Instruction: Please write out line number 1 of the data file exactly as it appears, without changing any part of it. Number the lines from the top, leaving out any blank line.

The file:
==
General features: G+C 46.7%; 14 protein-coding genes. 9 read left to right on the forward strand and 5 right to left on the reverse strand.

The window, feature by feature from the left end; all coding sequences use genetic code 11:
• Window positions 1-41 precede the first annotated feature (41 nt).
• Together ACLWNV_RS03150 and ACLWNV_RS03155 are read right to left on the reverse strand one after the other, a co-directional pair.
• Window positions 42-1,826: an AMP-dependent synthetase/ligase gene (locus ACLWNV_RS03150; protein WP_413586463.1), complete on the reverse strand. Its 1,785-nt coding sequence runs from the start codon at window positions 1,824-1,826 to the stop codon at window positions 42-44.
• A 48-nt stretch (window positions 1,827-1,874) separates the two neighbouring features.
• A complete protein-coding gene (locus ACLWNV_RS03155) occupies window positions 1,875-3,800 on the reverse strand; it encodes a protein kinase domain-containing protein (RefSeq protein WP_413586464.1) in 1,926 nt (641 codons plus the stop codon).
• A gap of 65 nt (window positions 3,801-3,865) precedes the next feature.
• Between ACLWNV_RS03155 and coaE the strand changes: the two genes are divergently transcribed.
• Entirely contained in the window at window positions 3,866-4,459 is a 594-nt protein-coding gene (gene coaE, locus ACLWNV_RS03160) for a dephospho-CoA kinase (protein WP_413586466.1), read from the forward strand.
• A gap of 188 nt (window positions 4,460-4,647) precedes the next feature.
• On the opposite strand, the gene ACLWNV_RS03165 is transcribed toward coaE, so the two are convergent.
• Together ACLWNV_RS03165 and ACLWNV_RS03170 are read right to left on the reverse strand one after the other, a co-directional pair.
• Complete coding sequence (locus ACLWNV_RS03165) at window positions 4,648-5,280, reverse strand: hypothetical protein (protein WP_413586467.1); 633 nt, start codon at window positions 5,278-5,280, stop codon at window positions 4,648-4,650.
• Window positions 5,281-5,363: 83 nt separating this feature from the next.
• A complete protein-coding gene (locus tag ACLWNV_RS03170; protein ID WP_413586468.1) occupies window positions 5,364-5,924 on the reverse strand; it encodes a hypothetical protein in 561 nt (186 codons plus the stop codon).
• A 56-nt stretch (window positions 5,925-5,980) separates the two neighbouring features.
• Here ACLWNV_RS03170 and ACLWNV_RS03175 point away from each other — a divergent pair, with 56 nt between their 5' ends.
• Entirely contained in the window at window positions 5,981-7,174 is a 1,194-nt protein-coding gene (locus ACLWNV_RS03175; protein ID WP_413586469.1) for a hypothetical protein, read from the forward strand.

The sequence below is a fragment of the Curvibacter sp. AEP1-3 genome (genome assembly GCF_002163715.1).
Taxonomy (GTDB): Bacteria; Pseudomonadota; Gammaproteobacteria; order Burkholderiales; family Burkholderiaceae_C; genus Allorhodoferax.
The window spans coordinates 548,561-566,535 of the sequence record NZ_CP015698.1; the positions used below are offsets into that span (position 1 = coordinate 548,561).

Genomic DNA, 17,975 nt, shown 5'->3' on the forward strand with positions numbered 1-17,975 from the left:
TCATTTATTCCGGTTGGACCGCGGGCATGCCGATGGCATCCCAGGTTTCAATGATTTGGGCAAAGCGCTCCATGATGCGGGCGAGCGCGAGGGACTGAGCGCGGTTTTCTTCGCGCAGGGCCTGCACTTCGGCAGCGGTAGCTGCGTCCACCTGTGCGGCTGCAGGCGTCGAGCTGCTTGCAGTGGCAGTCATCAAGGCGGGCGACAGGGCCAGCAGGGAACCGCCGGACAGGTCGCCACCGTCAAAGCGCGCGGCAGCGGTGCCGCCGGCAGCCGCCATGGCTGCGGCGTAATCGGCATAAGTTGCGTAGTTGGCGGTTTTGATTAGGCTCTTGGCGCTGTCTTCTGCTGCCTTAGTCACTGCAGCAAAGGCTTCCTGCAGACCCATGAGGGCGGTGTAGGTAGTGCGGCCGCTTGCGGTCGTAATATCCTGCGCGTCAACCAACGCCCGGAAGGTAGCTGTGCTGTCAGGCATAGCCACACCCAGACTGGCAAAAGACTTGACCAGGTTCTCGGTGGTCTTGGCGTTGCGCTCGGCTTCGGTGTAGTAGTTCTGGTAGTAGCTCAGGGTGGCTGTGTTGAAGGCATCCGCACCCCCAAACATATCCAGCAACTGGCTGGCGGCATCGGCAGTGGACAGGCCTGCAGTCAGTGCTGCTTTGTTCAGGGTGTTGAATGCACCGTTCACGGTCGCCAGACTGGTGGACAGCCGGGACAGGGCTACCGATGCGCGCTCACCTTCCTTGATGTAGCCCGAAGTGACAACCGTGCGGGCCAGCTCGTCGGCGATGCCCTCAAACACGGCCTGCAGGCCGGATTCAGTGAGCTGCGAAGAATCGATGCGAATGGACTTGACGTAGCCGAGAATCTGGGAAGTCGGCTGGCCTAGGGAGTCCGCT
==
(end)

General features: G+C 46.7%; 14 protein-coding genes. 9 read left to right on the forward strand and 5 right to left on the reverse strand.